Many people may or may not know about the trials and tribulations of the Wunderlich family in Germany. The Wunderlich's are a family that has been advocates of homeschooling in Germany. They have come under a great deal of persecution because of their belief that they have the right to teach their children at home.
On August 29th, 2013, German authorities came to their house armed and with a battering ram in order to take their children away from them. They were told they wouldn't know when they would see their children again. Their only crime was home schooling their children. There wasn't even an accusation that the children were abused or neglected. The German government is on record as being against "parallel societies" in Germany and specifically mentions homeschooling as one of those.
After a hearing in the middle of September, the children were allowed to go home as long as the parents put them back into the government school system. At least their children have been allowed to return home; however, the larger issue of the lack of parental freedom in Germany is still a large obstacle.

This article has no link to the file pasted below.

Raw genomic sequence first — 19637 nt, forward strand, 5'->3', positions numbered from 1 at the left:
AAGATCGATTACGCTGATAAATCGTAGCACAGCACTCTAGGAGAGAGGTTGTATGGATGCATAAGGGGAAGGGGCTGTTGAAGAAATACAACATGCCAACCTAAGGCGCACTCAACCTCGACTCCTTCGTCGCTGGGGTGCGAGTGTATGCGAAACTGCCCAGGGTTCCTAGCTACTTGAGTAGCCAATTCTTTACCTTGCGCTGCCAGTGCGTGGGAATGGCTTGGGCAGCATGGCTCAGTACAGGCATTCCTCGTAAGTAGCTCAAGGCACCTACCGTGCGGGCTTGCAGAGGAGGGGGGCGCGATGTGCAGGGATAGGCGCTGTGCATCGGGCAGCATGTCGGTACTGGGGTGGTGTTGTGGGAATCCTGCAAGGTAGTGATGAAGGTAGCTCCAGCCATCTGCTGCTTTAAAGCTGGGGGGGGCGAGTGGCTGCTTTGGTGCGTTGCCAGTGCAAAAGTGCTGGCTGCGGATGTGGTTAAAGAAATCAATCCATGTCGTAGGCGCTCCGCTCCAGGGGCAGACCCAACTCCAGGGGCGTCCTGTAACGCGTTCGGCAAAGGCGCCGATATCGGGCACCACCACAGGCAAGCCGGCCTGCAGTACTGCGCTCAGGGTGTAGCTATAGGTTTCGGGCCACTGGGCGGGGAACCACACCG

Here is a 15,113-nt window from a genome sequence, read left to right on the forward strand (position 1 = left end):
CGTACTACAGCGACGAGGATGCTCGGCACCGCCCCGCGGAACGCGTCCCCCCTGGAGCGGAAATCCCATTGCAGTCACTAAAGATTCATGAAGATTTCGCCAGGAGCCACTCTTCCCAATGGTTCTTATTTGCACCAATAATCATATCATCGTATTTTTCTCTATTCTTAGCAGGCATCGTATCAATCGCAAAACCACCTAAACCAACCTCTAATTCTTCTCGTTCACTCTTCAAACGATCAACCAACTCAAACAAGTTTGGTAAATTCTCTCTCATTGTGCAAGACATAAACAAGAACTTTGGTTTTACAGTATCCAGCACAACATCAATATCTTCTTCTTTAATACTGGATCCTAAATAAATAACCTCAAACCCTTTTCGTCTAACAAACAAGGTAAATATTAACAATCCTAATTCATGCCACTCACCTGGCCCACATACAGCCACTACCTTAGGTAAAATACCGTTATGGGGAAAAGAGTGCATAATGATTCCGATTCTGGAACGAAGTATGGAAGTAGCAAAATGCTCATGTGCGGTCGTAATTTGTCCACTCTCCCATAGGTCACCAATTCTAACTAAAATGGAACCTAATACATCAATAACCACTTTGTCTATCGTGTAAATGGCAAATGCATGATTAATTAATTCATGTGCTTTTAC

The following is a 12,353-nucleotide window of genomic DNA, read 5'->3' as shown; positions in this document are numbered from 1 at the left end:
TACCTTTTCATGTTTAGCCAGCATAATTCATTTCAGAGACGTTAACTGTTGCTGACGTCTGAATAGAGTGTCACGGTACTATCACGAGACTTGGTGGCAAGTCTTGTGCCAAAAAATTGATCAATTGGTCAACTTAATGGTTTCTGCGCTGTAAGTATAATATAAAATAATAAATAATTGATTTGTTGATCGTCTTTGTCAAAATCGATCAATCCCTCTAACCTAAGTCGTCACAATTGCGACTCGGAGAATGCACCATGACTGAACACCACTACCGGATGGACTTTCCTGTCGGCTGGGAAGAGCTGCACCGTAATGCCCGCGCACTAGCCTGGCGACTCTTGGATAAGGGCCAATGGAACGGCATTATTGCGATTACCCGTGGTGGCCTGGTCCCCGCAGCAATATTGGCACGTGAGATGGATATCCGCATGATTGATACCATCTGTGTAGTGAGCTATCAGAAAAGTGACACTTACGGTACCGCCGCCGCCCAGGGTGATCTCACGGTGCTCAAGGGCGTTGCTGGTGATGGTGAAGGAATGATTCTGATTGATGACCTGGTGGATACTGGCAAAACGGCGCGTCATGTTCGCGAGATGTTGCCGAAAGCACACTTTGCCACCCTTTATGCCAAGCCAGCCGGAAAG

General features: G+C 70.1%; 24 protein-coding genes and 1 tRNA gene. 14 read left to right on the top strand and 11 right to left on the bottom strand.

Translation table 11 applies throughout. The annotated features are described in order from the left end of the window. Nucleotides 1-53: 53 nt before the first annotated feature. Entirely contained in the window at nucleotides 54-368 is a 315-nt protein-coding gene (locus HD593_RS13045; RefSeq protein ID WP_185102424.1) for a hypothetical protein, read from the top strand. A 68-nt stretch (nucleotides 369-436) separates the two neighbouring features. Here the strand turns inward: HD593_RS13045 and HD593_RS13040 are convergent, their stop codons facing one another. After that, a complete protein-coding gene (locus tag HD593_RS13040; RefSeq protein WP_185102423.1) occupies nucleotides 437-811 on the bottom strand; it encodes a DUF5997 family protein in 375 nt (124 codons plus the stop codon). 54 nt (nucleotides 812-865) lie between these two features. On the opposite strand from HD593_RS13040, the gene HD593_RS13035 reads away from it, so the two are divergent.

Michael Farris of the Homeschool Legal Defence Association (HSLDA) is also disturbed that the Obama administration showed no concern over this as a human right issue. "The State Department says it seeks to promote a greater respect for human rights on its website," he said. "It lists specific examples including freedom of expression and the protection of minorities, but what it doesn't mention is religious freedom. It is clear that the administration doesn't mind that religious homeschoolers in Germany are having their rights trampled upon by the way the Justice Department is going after the Romeike family."
The Romeike family left Germany and obtained asylum in the U.S. in 2010 after they were threatened with the loss of their children by the German government if they intended to continue homeschooling their children. Eric Holder's justice department filed to remove their asylum saying that they did not fit the criteria for asylum. The government won the removal of their asylum and the case is now in appeal. It would seem that after watching what just happened to the Wunderlich family, the Romeike's have a pretty strong case. We shall see.